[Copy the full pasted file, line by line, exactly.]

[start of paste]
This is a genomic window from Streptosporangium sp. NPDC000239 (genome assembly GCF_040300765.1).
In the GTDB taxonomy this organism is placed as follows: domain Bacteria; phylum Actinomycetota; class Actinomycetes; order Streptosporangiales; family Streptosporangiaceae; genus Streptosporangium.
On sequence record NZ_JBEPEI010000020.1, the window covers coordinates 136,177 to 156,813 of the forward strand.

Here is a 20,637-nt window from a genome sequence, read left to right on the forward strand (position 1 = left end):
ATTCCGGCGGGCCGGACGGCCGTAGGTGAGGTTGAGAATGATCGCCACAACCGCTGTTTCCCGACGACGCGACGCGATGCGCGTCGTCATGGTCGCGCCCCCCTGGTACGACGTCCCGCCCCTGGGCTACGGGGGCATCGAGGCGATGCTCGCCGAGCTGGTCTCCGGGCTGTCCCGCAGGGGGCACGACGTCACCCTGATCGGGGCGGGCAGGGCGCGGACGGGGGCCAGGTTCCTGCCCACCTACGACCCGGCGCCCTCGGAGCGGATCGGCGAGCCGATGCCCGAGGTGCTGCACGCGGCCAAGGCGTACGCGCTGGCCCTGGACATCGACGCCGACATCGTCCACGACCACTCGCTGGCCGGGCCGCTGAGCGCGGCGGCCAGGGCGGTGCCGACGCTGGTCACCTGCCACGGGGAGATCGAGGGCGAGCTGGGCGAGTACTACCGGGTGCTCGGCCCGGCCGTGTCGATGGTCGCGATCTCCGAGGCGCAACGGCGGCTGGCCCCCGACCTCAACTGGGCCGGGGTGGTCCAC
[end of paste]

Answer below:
This is a genomic window from Streptosporangium sp. NPDC000239 (genome assembly GCF_040300765.1).
In the GTDB taxonomy this organism is placed as follows: domain Bacteria; phylum Actinomycetota; class Actinomycetes; order Streptosporangiales; family Streptosporangiaceae; genus Streptosporangium.
On sequence record NZ_JBEPEI010000020.1, the window covers coordinates 136,177 to 156,813 of the forward strand.

Here is a 20,637-nt window from a genome sequence, read left to right on the forward strand (position 1 = left end):
ATTCCGGCGGGCCGGACGGCCGTAGGTGAGGTTGAGAATGATCGCCACAACCGCTGTTTCCCGACGACGCGACGCGATGCGCGTCGTCATGGTCGCGCCCCCCTGGTACGACGTCCCGCCCCTGGGCTACGGGGGCATCGAGGCGATGCTCGCCGAGCTGGTCTCCGGGCTGTCCCGCAGGGGGCACGACGTCACCCTGATCGGGGCGGGCAGGGCGCGGACGGGGGCCAGGTTCCTGCCCACCTACGACCCGGCGCCCTCGGAGCGGATCGGCGAGCCGATGCCCGAGGTGCTGCACGCGGCCAAGGCGTACGCGCTGGCCCTGGACATCGACGCCGACATCGTCCACGACCACTCGCTGGCCGGGCCGCTGAGCGCGGCGGCCAGGGCGGTGCCGACGCTGGTCACCTGCCACGGGGAGATCGAGGGCGAGCTGGGCGAGTACTACCGGGTGCTCGGCCCGGCCGTGTCGATGGTCGCGATCTCCGAGGCGCAACGGCGGCTGGCCCCCGACCTCAACTGGGCCGGGGTGGTCCAC